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Do all Christians believe in predestination? No. Do all Christians believe in free-will? No. Does the Bible teach predestination? Yes Does the Bible teach Free-Will? Yes Romans informs us that salvation is about God's choice. Romans 10 informs of of man's responsibility to believe or man's choice. Is Jesus God? Yes. Is Jesus Man? Yes. ...


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Theology has the idea of the Ordo Salutis, or Order of Salvation. A Christian branch like Reformed Theology (of which Presbyterianism is a part) will have a particular way of organising the various doctrines of salvation. The Order of Salvation shows the logical order of these doctrines: how one doctrine leads to and interacts with the others. Note that it ...


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John Calvin makes a comparison between this verse and Romans 9:11, asserting that the same principal was being described. Thus restricting the scope of application to just the Ephesian church is not warranted. From Calvin's Commentaries for Ephesians 1: According as he hath chosen us. The foundation and first cause, both of our calling and of all the ...


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Since virtually it's formation as a school of thought, Calvinism has disagreed about the logical order of God's divine decrees. Generally there have been two schools with the minority (5% according to wikipedia) espousing the pre-lapsarian (lit. pre-fall) view that God elects to save and condemn prior to even create or allow sin. The majority view is the ...


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I like how @curiousdannii's answer highlights that Ordo Salutis is logical order, not temporal order (not a sequence in time), and that there is nothing we can do or need to do for the election part of the Ordo Salutis. You asked: We cannot offer God ANYTHING But can we not simply respond to Him? Of course people who are included in election will ...


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This chapter covers Romans 9:18-21, the similitude of the Potter which is used by some to bolster predestination. Romans 9:18-21 KJV Therefore hath he mercy on whom he will have mercy, and whom he will he hardeneth. 19Thou wilt say then unto me, Why doth he yet find fault? For who hath resisted his will? 20Nay but, O man, who art thou that repliest against ...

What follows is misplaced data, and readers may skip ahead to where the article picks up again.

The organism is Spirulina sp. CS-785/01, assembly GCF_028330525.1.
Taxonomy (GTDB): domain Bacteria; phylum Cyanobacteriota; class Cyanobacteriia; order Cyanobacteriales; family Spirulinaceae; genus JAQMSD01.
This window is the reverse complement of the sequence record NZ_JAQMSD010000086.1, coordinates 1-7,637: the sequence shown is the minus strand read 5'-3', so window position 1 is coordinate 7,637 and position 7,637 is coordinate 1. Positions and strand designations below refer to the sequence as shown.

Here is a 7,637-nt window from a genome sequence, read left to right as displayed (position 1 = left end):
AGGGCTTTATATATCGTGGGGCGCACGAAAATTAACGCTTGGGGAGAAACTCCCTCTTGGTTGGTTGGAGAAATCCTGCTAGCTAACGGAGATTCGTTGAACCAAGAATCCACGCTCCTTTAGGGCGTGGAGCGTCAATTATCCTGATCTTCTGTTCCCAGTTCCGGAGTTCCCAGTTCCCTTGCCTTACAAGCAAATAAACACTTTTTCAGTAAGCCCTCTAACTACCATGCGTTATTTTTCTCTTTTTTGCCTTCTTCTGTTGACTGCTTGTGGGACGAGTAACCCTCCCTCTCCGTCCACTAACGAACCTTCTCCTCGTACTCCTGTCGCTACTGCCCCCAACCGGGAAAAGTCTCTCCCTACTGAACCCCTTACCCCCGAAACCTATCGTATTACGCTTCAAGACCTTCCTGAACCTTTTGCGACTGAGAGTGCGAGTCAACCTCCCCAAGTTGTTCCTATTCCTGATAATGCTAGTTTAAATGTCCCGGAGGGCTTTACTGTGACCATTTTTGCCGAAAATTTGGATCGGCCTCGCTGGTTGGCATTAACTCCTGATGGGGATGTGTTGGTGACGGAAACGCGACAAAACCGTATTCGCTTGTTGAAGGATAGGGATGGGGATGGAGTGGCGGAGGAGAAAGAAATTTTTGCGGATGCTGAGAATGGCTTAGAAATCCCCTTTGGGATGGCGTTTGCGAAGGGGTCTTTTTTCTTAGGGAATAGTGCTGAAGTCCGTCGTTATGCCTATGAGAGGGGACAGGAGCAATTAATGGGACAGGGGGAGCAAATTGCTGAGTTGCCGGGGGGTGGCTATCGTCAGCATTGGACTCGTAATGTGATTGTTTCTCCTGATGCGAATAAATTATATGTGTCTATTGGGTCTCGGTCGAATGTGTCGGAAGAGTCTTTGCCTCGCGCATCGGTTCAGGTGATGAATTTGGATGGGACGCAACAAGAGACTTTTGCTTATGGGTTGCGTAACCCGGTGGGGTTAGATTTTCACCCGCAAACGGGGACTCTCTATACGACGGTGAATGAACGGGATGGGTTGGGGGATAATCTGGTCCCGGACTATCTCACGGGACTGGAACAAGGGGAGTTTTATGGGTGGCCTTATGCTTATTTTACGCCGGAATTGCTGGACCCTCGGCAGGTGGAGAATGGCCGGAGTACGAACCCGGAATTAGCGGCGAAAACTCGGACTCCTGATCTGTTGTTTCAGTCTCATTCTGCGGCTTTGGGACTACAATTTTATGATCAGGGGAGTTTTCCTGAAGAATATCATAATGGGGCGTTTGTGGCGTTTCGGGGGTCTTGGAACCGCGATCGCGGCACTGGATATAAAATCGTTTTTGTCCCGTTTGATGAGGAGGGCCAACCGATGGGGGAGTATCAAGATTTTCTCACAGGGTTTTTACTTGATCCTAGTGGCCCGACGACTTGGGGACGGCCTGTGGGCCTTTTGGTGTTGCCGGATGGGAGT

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The answer to your first question: No. As with many things denominational/soteriological, definitions come heavily into play here. Some people, for example, would interpret 'predestine' and 'predestination' to require total divine determinism, ie God sovereignly and directly controlling every thought and action a man does until he arrives at the destination ...


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According to Catholicism, who are “the elect”? In a nutshell, this term for Catholics refers to the Church Militant and the Church Triumphant. Here follows what the Catholic Encyclopedia has to say on the subject of the Elect: Elect Denotes in general one chosen or taken by preference from among two or more; as a theological term it is equivalent ...


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'I will harden' indicates that God's presence (the very presence of he who is I AM) causes a hardening of the wicked heart. 'I (being present) will (cause to) harden the heart of Pharoah.' That the heart of the wicked hardens in the presence of I AM ( that is to say when Moses is present and God is with Moses) is entirely due to them. It is their own ...


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Since the term "predestination" in your question specifically refers to God's choice of individuals for blessed eternal life or eternal damnation, after death, and with that understanding, I would like to make short comments: First, is it knowable? The answer is a "binary" one: if you are "in" then you are "not out." And the best place to find the ...


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As a former Calvinist, I hope I can help provide more light than confusion. To caveats: (1) at the outset you should know that there is diversity even within 'Calvinism' so several answers are possible on each point, and (2) I'm not entirely certain I understand you questions but I will do my best to help on each of the four points you note. 1. In brief, a ...


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General backround I am going to quote from one prominent Arminian theology advocate, Roger E. Olson, a well-published professor of theology and ethics. One of his books is the 2006 Arminian Theology: Myths and Realities. He maintains a blog called My Evangelical Arminian Theological Musings. In this March 2014 blog article Arminianism and Providence I ...


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If you start with the attributes of God, that He is omnipotent, omnipresent and omniscient, then it follows that he is sovereign over all things - the universe, the earth and individuals. It is often hard for humans to give up their autonomy and acknowledge that God is in charge. Until we do, we worship a god of our own creation. These verses definitely ...


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